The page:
Is Sarbanes-Oxley Insurance Risky?

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The Sarbanes-Oxley Act of 2002 (SOX)—whose chief sponsors, former Sen. Named for Paul Sarbanes (D–Md.) and former Rep. Mike Oxley (R–Ohio)—intended to restore public trust in transparency. After the collapse of WorldCom and Enron Corporation, trading companies revealed that auditors had certified financial statements that overstated the companies’ assets and grossly understated their liabilities.

But, of course, “transparency” is not the same as sensible security and harmony. In the insurance industry, more specifically, transparency does not necessarily equal creditworthiness.

A New paper Martin Grace of Temple University and Juan Zhang of Eastern Kentucky University look at how property and liability insurers have responded to SOX’s enhanced disclosure and attestation requirements and new audit rules subsequently adopted by state insurance regulators. The latter is closely modeled on SOX, but has also been applied to non-public insurance companies, primarily mutuals.

They reach a counterintuitive conclusion: greater disclosures have made insurers less cautious in their underwriting practices.

Grace and Zhang focus on the impact that the annual internal control reports required by both Section 404 of SOX and the National Association of Insurance Commissioners’ (NAIC’s) Model Audit Rule (MAR) have had on insurers’ potential for “conditionally conservative” accounting practices. , in which unrealized losses are recognized more quickly than unrealized gains. Because both Section 404 and MAR impose penalties for financial misconduct that apply individually to CEOs and CFOs, it would be reasonable to assume that the provisions would force regulated entities to be conservative in their financial reporting.

In fact, that’s what Gerald Lobo of the University of Houston and Jian Chow of the University of Hawaii at Mānoa discovered. 2010 paper In Journal of Accounting, Auditing and Finance. Looking at a set of public companies listed in Canada and the United States, they found that companies with U.S. arms, and therefore subject to SOX, were more likely to understate the amount of “differential” accruals they report. In the pre-SOX era, the effect was most pronounced among companies that had been more aggressive in recognizing such accruals, which were easily manipulated.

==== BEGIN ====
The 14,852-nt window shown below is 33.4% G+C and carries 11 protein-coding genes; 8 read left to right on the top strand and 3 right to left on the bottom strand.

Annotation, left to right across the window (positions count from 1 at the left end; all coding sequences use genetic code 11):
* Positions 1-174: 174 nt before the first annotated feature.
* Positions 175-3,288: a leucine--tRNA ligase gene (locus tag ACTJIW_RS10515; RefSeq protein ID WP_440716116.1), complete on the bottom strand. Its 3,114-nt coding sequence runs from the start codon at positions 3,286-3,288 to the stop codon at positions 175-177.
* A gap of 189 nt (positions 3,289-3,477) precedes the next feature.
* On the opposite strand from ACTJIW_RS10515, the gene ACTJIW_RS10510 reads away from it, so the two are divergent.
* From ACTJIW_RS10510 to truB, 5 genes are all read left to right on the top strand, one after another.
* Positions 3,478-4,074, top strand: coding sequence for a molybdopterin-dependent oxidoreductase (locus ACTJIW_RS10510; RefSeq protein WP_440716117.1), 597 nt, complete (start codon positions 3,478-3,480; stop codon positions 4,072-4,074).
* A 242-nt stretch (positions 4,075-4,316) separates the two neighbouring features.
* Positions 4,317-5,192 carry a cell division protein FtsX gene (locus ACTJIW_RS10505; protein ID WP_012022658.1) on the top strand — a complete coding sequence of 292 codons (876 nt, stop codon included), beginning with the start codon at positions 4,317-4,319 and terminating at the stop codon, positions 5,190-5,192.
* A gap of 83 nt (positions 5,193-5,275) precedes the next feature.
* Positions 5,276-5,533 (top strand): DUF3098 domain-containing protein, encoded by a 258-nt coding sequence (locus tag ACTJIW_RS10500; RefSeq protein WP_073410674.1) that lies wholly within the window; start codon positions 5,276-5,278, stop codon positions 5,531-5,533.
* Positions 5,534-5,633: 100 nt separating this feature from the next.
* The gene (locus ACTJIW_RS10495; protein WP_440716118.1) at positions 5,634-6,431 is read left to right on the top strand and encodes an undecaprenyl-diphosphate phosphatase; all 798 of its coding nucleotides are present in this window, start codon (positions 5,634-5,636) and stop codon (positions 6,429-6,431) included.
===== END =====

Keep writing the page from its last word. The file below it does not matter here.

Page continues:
But Lobo and Chow’s studies did not focus on any particular sector and Grace and Zhang were able to use firm-specific information on agglomeration to determine the extent to which conditional conservatism prevails using industry- and market-based indicators. Loss-advancement disclosures of property and liability insurers are reported in Schedule P in Part 2 of the NAIC Statutory Annual Report.

Under the NAIC’s statutory accounting principles, insurers are required to make annual updates to their estimates of losses from a given accident year over the past 10 growth years. Because not all claims are reported during the coverage period, and because reported claims can take years to settle, indemnity-balance estimates become more accurate over time, as claims are paid and more information is known about the amount of “true” losses.

When this information becomes available, insurers may be surprised with the “good news” that they are initially overbooked for an accident year, or the “bad news” that they are short of reserves. Under conditional conservative accounting, they move immediately to address deficiencies, but wait to release excess “slack” reserves until the apparent “good news” is verified—That isWhen all losses are paid.

But Grace and Zhang found that the effect of improved financial transparency rules is that insurers use less conditional conservatism, release reserves more quickly in “good news” and take required reserves more quickly in “bad news.” They have seen a particularly strong effect since the NAIC promulgated the Model Audit Rule, which was adopted in 2010 in all states except Alaska, which adopted it in 2011, and New Hampshire, which adopted it in 2017. Colombia also adopted the rule in 2011.

The authors theorize that this effect is due to the fact that the safe harbor that SOX Section 404 and MAR provide fund managers may reduce their prior incentive to adopt conservative underwriting practices.

“In other words, advance reporting requirements will help insurers convince state commissioners that their accounting is correct; As a result, insurers may not have to react quickly to expected losses in the absence of new rules,” write Grace and Zhang. “Insurers may consider compliance with SOX Section 404 and MAR as conditional conservative strategic alternatives to dealing with state commissioners and rating agencies.”

In a sense, Grace and Zhang’s findings suggest that the accounting reforms of the 2000s did precisely what they were designed to do: make firms’ financial reporting more accurate and transparent. When insurers practice conditional conservatism, the effect is to inflate their reserves and thus distort the value of the firm.

But those distortions can increase debt by providing a buffer against future unexpected losses—especially catastrophes or major lawsuits. After the post-Enron reforms, state insurance regulators may have more closely copied an audit model designed to provide accurate valuations of public companies.

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